Matching the payment model to the product

I briefly touched on this topic when writing up my post yesterday, and it was one of those mental moments of clarity. The time where a thousand light bulbs go off in your head to shine a line on a topic and idea, that seems so foolishly obvious that everyone should have realized it. I wouldn’t use the word epiphany, because moments after the realization, the full vision of all that the idea encompasses starts to fade, akin to a dream upon waking. In a desperate attempt to retain the idea, I’m typing this out on the same day as writing my last post – highly uncharacteristic of me.

The idea essentially goes like this: theme parks in real life charge you a ticket to get in. You then run around and go on all the rides and entertainment that you want. When I go to Islands of Adventure, I can spend all day riding on the Hulk, or I can hit the Doctor Doom after, and continue forth to the Jurrassic Park amusement. It won’t cost me any more as the day precedes. However, if I didn’t smuggle in food/drink, or buy a revolving day pass, I may be stuck spending money inside on other things: food, drink, trinkets, memorabilia. Some theme parks even let you purchase a “jump to the start of the line” that you can use a limited number of times.

You should see where I’m going here. If not, here’s an interesting glimpse at a full post about the topic of themepark revenue. The image of the annual pass at the bottom should look familiar to any MMO’er who’s glimpsed at a F2P tiered structure.

Theme parks, of both the real world variety and the gaming kind seem to follow a great pattern on the price point, and is why you see so many theme park MMOs of late moving into the F2P market. You bought the box, and now you can go on all the rides you want, but the cotton candy is extra, and that $7 burger is going to be $15 if you buy it at the park. These conveniently located extras, time-saving tools, and impulse buys are where a good chunk of the revenue comes for these parks. So, why have companies been trying to bill you for entrance, and then ding you again at intervals just for playing in the park you bought a ticket for? The traditional myth was operating costs and expansions (oh wait, I bought that separately…).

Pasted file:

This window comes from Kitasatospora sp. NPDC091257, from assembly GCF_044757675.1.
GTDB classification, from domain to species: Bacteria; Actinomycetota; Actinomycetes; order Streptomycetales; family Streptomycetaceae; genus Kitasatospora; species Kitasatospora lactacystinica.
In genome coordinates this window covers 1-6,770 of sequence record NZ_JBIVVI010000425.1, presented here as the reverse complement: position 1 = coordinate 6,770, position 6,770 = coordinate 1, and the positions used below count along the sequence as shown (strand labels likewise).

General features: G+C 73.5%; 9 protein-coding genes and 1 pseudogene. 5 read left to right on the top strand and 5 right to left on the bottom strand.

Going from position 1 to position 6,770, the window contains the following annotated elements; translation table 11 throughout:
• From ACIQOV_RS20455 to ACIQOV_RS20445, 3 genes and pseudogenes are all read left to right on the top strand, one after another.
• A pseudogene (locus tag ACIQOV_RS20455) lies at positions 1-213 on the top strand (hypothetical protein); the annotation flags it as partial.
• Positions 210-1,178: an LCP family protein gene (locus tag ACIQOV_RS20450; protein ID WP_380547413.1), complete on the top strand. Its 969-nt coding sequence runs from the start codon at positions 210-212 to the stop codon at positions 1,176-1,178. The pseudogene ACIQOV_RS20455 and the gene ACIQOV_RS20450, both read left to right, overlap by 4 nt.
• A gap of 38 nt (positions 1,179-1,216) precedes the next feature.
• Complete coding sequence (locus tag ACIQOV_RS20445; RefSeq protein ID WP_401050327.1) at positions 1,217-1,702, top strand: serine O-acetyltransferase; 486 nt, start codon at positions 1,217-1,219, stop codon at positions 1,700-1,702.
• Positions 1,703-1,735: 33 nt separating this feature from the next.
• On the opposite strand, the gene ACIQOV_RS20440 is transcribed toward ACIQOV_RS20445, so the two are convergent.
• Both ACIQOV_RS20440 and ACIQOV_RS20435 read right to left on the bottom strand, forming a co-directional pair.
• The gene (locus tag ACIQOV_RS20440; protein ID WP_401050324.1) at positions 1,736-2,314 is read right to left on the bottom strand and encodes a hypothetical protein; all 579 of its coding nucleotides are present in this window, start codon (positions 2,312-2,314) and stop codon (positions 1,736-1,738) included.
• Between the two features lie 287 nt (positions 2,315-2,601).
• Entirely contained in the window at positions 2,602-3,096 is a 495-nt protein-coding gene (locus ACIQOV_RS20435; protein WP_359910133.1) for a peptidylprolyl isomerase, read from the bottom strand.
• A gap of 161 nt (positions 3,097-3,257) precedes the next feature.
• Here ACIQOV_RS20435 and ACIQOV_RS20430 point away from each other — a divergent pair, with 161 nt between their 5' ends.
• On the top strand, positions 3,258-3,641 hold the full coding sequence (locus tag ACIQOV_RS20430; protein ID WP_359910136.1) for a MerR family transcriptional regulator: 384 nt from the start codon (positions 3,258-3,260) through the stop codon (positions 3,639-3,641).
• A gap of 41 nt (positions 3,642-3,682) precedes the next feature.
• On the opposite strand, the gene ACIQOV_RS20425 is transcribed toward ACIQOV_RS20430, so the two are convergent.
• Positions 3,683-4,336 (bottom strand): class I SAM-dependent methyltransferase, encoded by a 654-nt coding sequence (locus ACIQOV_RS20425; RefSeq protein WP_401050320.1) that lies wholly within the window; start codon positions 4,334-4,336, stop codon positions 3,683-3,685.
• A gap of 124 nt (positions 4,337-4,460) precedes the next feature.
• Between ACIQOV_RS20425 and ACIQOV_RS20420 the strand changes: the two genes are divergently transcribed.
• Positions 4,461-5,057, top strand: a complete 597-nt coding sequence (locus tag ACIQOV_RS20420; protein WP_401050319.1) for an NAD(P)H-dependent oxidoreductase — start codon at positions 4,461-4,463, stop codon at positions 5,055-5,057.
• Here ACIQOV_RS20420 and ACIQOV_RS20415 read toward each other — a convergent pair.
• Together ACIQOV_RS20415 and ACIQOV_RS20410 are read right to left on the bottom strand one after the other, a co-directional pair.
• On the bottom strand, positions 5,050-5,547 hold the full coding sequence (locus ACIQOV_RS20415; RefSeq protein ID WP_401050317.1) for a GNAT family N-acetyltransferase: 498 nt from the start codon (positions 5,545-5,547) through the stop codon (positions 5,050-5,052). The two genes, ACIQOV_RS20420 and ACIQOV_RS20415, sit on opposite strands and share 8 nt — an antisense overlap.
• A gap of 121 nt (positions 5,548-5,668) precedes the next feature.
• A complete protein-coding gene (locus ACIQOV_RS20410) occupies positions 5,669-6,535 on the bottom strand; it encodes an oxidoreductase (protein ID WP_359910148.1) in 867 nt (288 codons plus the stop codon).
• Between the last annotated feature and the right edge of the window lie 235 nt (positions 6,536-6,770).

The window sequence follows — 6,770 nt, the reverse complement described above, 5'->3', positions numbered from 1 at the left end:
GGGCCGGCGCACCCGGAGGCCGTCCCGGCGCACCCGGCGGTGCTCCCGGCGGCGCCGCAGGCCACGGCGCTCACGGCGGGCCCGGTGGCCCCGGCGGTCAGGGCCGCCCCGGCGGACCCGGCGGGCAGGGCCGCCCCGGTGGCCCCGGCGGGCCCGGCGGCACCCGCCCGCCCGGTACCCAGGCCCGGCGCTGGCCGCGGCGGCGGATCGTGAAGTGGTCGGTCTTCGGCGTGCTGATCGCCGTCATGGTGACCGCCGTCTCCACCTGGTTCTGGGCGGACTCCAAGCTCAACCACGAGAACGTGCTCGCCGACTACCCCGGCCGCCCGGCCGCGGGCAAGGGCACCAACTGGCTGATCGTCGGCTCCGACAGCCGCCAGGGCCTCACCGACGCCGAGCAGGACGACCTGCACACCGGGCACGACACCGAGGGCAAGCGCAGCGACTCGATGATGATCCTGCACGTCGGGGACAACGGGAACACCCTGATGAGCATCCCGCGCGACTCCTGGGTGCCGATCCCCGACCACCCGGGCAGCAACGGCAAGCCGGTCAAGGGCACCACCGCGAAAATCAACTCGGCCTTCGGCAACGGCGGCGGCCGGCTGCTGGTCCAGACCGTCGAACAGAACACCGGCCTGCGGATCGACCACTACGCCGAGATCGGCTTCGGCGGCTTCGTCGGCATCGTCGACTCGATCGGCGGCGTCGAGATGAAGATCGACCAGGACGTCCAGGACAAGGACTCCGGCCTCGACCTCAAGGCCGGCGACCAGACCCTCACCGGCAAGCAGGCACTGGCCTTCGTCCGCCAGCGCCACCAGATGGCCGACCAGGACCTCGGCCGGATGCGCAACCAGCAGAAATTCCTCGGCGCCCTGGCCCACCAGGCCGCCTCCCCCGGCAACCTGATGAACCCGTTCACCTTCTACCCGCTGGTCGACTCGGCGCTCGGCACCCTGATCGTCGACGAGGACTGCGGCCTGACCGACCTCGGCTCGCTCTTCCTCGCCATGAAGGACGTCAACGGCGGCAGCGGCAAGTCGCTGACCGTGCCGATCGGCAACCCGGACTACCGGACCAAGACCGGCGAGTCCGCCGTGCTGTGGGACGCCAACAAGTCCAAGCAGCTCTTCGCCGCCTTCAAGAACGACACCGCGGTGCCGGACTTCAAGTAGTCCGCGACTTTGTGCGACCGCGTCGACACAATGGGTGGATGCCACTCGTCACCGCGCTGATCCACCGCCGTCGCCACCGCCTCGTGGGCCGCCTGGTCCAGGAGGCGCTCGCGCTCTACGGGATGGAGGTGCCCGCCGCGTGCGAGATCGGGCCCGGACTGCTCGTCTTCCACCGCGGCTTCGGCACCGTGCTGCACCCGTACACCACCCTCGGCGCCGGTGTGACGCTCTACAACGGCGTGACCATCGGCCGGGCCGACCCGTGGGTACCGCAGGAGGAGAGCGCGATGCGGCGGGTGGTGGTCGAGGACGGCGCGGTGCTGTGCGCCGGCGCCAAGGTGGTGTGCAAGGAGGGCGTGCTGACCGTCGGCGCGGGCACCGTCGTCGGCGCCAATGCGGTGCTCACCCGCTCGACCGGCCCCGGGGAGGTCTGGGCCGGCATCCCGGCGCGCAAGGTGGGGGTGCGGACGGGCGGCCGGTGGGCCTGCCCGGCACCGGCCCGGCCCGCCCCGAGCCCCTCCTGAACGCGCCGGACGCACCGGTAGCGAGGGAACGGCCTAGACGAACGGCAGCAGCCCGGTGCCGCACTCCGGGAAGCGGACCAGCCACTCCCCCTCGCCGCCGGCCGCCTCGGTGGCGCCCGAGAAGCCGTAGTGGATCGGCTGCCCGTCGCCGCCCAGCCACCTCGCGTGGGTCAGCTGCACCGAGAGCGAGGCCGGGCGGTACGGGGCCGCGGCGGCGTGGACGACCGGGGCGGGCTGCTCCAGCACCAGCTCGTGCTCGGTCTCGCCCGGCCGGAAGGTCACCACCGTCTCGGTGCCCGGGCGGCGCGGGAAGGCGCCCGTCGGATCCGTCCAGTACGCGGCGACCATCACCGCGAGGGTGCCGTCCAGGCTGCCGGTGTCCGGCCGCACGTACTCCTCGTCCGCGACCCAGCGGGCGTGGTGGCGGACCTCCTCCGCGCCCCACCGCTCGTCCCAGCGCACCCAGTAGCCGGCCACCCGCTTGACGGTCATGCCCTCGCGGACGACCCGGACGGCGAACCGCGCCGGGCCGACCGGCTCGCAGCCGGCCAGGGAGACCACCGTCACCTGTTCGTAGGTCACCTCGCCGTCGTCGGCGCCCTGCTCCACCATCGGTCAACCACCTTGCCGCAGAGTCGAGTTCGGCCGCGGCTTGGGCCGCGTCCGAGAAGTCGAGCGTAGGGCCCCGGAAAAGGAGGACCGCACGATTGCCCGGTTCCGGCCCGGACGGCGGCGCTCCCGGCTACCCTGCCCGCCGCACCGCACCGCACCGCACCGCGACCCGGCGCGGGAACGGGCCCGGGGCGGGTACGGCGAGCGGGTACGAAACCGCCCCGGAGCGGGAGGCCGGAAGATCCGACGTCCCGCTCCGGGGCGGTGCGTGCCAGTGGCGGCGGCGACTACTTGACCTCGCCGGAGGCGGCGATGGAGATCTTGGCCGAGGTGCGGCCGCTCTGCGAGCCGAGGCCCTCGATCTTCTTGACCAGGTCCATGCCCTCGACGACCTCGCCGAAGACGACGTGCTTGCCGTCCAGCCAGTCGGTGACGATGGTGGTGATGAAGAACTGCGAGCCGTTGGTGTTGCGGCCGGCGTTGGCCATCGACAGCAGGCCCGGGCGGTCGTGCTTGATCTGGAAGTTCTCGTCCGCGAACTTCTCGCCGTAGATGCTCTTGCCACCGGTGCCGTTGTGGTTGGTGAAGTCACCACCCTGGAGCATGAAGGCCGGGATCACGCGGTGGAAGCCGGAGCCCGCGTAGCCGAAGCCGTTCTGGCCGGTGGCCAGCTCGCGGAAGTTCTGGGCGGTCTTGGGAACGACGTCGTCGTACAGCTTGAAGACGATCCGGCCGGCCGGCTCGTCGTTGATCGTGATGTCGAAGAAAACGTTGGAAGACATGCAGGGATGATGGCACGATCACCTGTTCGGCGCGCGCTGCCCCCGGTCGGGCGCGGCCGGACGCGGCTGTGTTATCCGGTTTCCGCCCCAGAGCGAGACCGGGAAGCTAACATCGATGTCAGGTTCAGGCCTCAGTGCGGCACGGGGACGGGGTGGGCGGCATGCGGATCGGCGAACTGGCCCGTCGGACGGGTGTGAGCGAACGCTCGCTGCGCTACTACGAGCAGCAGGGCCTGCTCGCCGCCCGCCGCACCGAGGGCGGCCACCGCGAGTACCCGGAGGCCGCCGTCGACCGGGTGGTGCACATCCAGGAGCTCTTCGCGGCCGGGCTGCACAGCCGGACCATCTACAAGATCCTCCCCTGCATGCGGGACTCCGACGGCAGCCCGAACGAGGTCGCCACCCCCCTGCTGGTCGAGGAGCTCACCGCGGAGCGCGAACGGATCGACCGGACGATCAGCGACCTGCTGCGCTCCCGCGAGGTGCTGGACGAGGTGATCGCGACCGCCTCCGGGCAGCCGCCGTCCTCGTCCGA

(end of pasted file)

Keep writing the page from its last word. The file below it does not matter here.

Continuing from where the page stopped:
When I talked yesterday about GW2 being able to charge a monthly, and no one would be surprised, I meant it. We’ve all been conditioned to accept it in our traditional theme park MMO. But the more I think about it, the more it feels like the traditional square peg/round hole scenario. It feels like a carnival instead of a theme park, and no one walks away from a carnival thinking, “Yeah, that was money well spent.”.

Now, I need to think on how my outlook on sandboxes fit into this. Should they follow the same price point methodology and sell convenience items? In an (ideally) infinitely, horizontally expanded sandbox, what does convenience really mean in the long run? Are sandboxes, by nature, more likely to output more systems and less content. I argue that systems are more challenging to design, develop, and implement than content. It’s the difference between taking your kid to the gym for a game of H-O-R-S-E, and being the first person to invent the game, then build and install a basketball hoop in your driveway to play it. So, I’m not sure how I sit on that still. It’s something I still need to work through and think on.

About Shadow
Making serious business out of internet spaceships.

One Response to Matching the payment model to the product

  1. Mr. Meh says:

    I think the big reason why we have always accepted the monthly suscription price is this was the cost of continued game improvement.

    “We built a living breathing game. For us to continually improve and expand that, we need monthly revenue.”

    And we bought this. We said, sure, it gives us dedicated game support, servers, patches and more importantly game improvement. It’s like we were prepaying for DLC before it came. And before we even knew what DLC was.

    Well time goes on, and the reality is it shifts from improvement to maintenance. “This is the costs of server upkeep.” And then even the expansion costs money.

    But every one of these games released with great intentions. WAR released with the promise of Monthly new Events. And Free Expansions. Well 6 months later, you have, an event every half year and fuck your free shit you ungrateful bitches. FYI we still want $15 a month to this day.

    RIFT did the same. We promise monthly events. 2 months after a debacle of a live event they started spacing these out more. 2 years later, they still want a monthly charge and paid expansions.

    SWTOR released and had 5 events ready to go and actually built into the game. 6 months later, they only did one. And finally admitted to F2P. I hear their last big event went terrible.

    I completely agree. GW2 could have been a subscription model. And we would have paid it like idiots. Somehow we just pay it. I think many games will have a problem in the future going subscription unless they truly have something to offer.

    What really annoys me is what they do sell is kind of bleh. If they want to make extra money on extras, they need to make some extras that are actually worth wild. I just don’t see them banking on that store. If nothing else I was going to buy XP boosters. But I found killing XP to be mediocre even with booster in comparison to event and quest XP.

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